<Off-Grid-Traces> @ Late at Tate

Late at Tate Britain: Solstice
Drop-in Workshop
6-9.30pm Fri 6th December 2019

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A night responding to this year’s Winter Commission from Anne Hardy.

If the internet ended, what would happen next for communication? Compiler brings The Wrong Biennale to Tate Britain, presenting Off-Grid <On Tour> WiFi router exhibition and a drop-in workshop to help reimagine digital interaction after an ecological disaster. The lights are out, internet is down, and for a brief moment the power is in your hands. Equipped with ‘the wrong’ tools, create collaborative internet of the future and leave a digital trace in a decentralised world.

Taking inspiration from the offline WiFi router pavilions of The Wrong Biennale – in which they curated the exhibition Off-Grid <On-Tour> – Compiler co-developed a drop-in workshop with the Digital Learning team at Tate to enable practical engagement with the core themes and instigate change. Participants enter a post-ecological disaster scenario, learn about the role of digital development in the climate emergency and have the opportunity to reimagine digital communication, the internet and alternatives.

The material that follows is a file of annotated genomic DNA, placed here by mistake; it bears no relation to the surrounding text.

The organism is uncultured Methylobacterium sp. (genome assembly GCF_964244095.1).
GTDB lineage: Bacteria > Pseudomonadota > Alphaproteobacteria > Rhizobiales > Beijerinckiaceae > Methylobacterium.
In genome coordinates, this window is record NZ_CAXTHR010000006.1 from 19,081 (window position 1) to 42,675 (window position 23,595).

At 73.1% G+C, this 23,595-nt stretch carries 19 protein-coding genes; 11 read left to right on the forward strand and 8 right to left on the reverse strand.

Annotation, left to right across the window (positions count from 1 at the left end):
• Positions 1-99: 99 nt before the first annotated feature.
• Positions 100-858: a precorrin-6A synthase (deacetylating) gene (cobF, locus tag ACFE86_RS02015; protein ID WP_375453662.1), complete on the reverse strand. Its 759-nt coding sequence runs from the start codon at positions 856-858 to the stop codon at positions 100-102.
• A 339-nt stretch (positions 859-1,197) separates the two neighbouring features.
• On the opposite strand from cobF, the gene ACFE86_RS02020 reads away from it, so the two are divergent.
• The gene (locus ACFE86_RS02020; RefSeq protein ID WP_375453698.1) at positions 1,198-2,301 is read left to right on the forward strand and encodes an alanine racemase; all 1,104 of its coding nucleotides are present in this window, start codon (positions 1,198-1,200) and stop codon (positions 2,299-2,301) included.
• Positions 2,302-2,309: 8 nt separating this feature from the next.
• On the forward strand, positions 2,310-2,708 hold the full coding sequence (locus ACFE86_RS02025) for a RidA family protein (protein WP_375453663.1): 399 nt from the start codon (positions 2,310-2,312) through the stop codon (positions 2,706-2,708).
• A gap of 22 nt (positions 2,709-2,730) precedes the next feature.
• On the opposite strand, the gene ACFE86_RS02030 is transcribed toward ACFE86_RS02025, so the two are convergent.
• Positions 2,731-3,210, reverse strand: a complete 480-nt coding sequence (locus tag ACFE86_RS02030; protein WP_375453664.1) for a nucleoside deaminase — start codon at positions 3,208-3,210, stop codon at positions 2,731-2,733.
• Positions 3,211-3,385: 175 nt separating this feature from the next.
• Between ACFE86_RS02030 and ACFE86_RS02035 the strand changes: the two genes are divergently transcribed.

Is there power? If there is no power, would you take the opportunity to create your own? Go to the crank and start turning in order to power the lights, battery packs and WiFi routers. Access the offline website via smartphones (or WiFi-enabled devices) to see traces left by others and upload further contributions. The routers are running a modified version of PirateBox software that creates a WiFi network where you can anonymously share content relating to the workshop in the form of images, videos and sound files.

Throughout this activity, participants are encouraged to discuss the physicality of the digital networks and consider the potential usefulness of localised fragments of the internet. The workshop creates a unique open space for generating ideas, asking questions and, above all, shared learning and play. Participants can dip in at any part of the dystopian timeline, they may want to suggest a solution for the first week of the new world or think more long-term. As practical or impractical as new ideas and models come, the act of their creation transforms participants into proactive citizens and designers taking agency, actively finding solutions for their future on Planet Earth.

We are hoping to continue developing iterations of this workshop to be presented in other social environments and searching for allies to create meaningful change in this environmental emergency.

Photo Credit: Dan Weill © Tate